The revolution of 1081 elevated to the throne Alexius Comnenus, whose uncle Isaac had been emperor for a short time at the end of the sixth decade of the eleventh century (1057-1059). The Greek name of the Comneni, mentioned in the sources for the first time under Basil II, came originally from a village not far from Hadrianople. Later the family became large landowners in Asia Minor. Both Isaac and his nephew Alexius distinguished themselves by their military talents. Under Alexius the military party and provincial large landowners triumphed over the bureaucrats and civil regime of the capital, and at the same time the epoch of troubles came to its end. The first three Comneni succeeded in keeping the throne for a century and transferring it from father to son.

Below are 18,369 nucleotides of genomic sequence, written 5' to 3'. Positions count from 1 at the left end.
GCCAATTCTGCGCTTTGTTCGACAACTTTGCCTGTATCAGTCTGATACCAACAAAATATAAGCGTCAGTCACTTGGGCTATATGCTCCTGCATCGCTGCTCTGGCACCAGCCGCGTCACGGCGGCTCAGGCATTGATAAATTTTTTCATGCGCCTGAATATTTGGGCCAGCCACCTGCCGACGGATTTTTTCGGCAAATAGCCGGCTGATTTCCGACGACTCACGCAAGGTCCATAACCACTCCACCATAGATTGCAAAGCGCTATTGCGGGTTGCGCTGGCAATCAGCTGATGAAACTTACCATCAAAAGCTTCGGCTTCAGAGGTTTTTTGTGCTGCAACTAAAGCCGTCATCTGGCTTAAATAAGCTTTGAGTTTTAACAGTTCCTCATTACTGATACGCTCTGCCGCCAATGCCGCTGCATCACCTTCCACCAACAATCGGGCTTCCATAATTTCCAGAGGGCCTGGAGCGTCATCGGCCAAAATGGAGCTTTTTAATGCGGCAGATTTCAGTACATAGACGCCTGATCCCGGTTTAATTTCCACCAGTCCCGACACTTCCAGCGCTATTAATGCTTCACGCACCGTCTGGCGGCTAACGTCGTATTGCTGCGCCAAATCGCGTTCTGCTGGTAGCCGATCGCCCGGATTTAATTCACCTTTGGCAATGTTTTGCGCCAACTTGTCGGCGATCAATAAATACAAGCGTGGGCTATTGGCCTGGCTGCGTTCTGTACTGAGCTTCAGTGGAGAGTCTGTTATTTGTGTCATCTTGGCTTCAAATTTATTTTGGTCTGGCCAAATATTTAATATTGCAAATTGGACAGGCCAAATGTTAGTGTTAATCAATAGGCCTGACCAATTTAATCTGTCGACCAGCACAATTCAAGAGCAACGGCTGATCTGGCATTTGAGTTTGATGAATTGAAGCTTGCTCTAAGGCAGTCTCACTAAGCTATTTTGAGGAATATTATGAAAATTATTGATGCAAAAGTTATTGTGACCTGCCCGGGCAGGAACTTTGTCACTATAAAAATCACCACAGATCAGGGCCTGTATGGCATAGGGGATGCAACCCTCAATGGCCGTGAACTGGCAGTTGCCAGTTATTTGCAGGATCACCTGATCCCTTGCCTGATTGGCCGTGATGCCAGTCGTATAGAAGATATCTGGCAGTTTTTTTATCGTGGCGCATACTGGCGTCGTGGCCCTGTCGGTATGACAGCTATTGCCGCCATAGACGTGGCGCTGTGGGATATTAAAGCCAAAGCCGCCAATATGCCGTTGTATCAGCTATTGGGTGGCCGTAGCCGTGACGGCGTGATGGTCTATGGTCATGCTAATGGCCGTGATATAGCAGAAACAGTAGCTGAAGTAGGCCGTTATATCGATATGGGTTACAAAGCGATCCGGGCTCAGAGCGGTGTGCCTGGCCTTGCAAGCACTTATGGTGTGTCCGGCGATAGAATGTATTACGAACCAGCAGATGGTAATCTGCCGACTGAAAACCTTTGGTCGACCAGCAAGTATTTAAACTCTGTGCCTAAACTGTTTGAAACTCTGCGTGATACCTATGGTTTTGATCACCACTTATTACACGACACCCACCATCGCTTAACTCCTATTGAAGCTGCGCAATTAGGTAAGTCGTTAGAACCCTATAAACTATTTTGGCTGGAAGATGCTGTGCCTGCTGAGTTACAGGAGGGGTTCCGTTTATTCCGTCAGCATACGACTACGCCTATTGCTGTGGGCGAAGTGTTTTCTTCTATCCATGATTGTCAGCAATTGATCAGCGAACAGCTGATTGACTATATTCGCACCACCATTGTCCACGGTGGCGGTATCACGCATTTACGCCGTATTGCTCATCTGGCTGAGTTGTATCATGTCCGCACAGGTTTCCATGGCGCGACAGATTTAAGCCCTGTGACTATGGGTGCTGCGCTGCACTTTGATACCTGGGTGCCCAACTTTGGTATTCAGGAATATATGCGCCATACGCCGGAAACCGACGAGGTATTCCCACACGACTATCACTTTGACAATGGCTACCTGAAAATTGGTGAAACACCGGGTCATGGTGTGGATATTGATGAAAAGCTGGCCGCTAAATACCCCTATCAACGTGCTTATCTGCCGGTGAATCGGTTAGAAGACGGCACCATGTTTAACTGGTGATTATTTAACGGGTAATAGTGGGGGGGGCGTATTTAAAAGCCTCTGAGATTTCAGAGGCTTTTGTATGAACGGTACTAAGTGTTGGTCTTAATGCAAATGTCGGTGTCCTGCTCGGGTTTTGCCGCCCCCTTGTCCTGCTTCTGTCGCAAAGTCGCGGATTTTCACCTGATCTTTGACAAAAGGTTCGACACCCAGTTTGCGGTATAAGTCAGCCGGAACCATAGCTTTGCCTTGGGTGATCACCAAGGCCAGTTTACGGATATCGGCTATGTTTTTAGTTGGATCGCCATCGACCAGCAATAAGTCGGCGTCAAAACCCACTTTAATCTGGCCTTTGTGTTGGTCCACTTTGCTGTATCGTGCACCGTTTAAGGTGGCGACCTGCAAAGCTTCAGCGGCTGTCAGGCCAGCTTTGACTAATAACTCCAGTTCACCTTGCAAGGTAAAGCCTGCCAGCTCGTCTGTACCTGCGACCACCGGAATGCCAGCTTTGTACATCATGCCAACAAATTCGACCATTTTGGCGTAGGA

Owing to his energetic and skillful rule, Alexius I (1081-1118) secured the Empire from serious external dangers which sometimes threatened the very existence of the state. But the succession of the throne created difficulties. Long before his death, Alexius had nominated his son, John, heir to the imperial dignity and thereby greatly irritated his elder daughter, Anna, the famous authoress of the historical work, Alexiad. She devised a complicated plot in order to remove John and force the recognition as heir to the throne of her husband, Nicephorus Bryennius, who was also an historian. The aged Alexius remained, however, firm in his decision, and after his death John was proclaimed Emperor.